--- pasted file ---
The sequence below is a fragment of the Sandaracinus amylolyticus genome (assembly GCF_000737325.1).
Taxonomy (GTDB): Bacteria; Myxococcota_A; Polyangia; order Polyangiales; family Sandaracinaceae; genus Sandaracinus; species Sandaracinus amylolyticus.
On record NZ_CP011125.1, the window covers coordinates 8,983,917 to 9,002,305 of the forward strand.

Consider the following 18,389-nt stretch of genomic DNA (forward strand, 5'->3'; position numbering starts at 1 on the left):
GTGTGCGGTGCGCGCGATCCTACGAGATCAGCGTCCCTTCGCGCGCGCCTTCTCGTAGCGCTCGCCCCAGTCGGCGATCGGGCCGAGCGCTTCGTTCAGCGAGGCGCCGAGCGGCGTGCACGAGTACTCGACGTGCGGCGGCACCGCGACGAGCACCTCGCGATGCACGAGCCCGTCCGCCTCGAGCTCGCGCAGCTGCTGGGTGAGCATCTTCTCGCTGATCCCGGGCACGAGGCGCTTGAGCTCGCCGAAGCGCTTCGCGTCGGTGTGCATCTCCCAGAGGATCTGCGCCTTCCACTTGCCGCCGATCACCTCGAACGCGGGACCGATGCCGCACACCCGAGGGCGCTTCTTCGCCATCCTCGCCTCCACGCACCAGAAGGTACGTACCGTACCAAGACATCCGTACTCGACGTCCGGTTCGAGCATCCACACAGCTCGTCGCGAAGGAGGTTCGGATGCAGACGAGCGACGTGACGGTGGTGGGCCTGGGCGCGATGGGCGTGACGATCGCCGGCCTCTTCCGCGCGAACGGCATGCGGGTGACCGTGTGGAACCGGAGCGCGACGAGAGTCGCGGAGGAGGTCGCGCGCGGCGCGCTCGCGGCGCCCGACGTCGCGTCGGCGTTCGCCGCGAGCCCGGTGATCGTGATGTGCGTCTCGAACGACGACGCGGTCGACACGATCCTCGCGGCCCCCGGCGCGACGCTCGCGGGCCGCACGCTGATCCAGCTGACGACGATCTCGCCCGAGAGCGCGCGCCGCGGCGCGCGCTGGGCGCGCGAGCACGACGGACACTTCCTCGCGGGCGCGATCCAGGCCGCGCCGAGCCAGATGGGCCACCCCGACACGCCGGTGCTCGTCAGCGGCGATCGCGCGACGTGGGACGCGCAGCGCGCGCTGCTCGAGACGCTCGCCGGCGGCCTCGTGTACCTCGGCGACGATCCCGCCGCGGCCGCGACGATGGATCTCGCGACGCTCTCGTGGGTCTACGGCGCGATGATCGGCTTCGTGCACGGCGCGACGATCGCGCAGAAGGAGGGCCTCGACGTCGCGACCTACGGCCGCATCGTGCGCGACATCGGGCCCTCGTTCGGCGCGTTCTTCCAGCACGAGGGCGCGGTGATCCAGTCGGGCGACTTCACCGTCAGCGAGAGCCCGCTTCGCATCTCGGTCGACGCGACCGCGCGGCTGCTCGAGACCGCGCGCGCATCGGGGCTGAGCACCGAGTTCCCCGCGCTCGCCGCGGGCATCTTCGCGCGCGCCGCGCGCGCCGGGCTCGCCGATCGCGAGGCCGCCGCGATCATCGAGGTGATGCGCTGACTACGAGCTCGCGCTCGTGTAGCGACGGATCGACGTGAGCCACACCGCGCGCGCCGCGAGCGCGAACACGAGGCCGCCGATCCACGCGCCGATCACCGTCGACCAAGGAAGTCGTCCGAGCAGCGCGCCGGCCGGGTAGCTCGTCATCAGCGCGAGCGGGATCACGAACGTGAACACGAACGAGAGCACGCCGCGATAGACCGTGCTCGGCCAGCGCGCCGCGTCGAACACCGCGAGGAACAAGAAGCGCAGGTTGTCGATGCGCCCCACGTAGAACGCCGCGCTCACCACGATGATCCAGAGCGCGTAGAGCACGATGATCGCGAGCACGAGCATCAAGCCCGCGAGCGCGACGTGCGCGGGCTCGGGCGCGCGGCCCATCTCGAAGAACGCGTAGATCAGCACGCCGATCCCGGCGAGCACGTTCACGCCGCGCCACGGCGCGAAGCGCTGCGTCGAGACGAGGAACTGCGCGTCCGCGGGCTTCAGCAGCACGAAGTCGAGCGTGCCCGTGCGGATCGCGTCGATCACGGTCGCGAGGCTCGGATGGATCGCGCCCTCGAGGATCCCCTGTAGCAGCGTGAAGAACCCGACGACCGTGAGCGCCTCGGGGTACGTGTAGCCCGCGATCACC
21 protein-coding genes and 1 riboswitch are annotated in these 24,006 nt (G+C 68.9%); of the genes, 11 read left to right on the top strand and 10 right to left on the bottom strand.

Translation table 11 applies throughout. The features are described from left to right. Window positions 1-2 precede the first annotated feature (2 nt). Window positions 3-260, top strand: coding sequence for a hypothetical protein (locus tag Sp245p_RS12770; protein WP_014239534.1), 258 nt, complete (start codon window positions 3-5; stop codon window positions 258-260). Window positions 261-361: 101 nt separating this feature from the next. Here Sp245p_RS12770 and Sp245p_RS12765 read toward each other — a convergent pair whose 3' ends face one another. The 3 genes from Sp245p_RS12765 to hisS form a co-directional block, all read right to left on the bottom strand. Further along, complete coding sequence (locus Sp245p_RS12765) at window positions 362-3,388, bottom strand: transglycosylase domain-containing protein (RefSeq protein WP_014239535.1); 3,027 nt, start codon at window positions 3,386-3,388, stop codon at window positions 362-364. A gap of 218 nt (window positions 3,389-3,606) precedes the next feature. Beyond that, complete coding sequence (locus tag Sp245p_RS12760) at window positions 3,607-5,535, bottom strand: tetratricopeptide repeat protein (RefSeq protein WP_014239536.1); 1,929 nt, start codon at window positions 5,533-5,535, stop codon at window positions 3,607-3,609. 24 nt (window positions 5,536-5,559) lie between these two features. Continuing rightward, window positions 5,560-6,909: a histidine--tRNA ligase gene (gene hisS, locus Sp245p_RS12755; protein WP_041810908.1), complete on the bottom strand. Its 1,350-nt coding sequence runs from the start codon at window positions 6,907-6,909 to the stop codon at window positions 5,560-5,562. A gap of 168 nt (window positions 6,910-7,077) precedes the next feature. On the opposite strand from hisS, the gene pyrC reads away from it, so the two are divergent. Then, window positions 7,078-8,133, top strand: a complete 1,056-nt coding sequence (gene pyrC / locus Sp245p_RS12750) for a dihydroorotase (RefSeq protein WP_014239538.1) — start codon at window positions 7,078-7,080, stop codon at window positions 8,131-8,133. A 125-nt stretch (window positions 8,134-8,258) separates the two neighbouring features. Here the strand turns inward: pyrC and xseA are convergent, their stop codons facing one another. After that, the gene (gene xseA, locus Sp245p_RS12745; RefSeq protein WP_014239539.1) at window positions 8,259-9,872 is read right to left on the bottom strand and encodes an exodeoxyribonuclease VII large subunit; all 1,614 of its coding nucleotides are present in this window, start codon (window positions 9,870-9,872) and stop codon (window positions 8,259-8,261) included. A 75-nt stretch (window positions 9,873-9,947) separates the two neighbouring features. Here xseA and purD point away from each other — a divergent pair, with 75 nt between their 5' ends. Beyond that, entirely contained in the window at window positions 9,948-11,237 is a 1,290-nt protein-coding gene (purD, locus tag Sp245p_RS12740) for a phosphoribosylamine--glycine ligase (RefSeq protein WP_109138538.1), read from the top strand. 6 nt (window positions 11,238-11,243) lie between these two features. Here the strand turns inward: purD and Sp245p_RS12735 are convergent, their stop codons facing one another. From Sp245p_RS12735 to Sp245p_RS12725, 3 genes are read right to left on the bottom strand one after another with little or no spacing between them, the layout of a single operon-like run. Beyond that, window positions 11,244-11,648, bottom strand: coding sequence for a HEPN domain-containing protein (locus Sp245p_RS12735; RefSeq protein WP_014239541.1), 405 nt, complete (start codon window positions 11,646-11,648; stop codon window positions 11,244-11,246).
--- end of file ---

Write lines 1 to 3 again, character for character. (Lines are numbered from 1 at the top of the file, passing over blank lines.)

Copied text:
The sequence below is a fragment of the Sandaracinus amylolyticus genome (assembly GCF_000737325.1).
Taxonomy (GTDB): Bacteria; Myxococcota_A; Polyangia; order Polyangiales; family Sandaracinaceae; genus Sandaracinus; species Sandaracinus amylolyticus.
On record NZ_CP011125.1, the window covers coordinates 8,983,917 to 9,002,305 of the forward strand.